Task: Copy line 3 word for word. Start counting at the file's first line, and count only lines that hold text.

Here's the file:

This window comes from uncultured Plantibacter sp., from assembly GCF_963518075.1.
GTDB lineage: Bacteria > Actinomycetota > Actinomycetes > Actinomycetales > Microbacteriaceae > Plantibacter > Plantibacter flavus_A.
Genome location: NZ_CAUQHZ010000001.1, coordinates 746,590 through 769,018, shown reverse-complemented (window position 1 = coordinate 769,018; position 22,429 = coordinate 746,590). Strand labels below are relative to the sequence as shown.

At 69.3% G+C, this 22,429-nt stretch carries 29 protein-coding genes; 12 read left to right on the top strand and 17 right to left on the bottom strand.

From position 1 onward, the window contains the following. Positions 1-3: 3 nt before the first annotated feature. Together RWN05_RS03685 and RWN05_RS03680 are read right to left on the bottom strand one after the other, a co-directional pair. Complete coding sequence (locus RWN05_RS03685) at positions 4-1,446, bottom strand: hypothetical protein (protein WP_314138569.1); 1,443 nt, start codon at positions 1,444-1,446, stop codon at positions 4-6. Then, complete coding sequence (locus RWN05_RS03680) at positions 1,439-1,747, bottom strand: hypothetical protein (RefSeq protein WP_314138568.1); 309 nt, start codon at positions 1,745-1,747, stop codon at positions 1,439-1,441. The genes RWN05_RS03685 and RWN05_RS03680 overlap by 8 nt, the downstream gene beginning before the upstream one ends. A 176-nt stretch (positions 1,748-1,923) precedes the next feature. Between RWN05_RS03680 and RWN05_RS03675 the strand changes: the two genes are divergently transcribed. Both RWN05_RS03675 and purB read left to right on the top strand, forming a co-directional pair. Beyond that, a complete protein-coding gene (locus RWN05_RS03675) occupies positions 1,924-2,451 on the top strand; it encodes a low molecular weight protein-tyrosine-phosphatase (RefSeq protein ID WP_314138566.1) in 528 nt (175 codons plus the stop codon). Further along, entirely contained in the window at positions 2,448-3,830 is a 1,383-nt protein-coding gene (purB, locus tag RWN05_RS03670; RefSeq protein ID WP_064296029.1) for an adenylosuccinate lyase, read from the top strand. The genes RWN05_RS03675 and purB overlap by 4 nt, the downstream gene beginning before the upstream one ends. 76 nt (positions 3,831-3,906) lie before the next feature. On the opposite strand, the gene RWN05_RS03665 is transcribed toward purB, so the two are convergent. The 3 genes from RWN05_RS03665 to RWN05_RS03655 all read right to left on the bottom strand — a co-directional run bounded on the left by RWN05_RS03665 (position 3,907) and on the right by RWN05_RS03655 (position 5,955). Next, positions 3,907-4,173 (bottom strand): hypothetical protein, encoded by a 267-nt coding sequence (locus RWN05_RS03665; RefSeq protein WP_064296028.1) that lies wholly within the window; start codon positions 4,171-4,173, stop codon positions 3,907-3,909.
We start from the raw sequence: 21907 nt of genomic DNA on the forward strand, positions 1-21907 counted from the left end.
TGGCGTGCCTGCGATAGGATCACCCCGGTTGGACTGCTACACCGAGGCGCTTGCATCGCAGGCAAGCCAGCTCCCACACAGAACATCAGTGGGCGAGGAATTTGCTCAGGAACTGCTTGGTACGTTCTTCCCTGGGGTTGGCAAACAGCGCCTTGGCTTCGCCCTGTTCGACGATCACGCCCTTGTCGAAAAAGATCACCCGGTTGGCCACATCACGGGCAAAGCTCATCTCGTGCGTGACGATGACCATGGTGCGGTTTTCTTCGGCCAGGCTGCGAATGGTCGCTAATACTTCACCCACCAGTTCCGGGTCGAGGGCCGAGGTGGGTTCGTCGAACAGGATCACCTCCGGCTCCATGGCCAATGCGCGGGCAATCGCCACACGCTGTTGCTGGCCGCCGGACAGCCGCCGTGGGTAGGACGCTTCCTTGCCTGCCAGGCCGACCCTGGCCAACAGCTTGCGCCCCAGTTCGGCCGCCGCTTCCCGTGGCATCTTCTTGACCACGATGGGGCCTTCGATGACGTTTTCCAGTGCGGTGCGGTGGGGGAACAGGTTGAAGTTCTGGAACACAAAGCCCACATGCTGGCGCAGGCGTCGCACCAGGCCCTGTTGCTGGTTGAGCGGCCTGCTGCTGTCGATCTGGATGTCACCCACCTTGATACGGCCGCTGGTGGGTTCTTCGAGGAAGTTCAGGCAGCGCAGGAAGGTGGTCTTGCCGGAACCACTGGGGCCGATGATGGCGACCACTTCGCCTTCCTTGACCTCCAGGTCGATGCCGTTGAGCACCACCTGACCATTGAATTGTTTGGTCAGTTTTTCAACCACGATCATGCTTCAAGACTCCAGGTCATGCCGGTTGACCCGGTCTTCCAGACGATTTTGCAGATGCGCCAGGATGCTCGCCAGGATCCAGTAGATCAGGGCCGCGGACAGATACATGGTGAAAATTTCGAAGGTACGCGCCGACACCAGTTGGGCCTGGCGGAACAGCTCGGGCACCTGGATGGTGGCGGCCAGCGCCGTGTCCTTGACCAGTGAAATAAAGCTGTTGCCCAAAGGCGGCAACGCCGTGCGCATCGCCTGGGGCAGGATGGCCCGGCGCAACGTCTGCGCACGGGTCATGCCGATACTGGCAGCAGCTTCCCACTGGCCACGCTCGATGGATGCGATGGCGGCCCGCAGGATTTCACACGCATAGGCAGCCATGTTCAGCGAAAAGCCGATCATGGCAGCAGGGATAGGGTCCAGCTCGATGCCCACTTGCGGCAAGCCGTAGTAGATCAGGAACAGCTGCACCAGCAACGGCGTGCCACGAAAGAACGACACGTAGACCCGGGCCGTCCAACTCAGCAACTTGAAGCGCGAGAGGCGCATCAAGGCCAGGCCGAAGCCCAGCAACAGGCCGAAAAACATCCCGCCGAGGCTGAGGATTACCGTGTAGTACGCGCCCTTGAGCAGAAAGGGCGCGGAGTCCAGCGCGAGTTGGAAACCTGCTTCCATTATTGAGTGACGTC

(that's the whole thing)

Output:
Genome location: NZ_CAUQHZ010000001.1, coordinates 746,590 through 769,018, shown reverse-complemented (window position 1 = coordinate 769,018; position 22,429 = coordinate 746,590). Strand labels below are relative to the sequence as shown.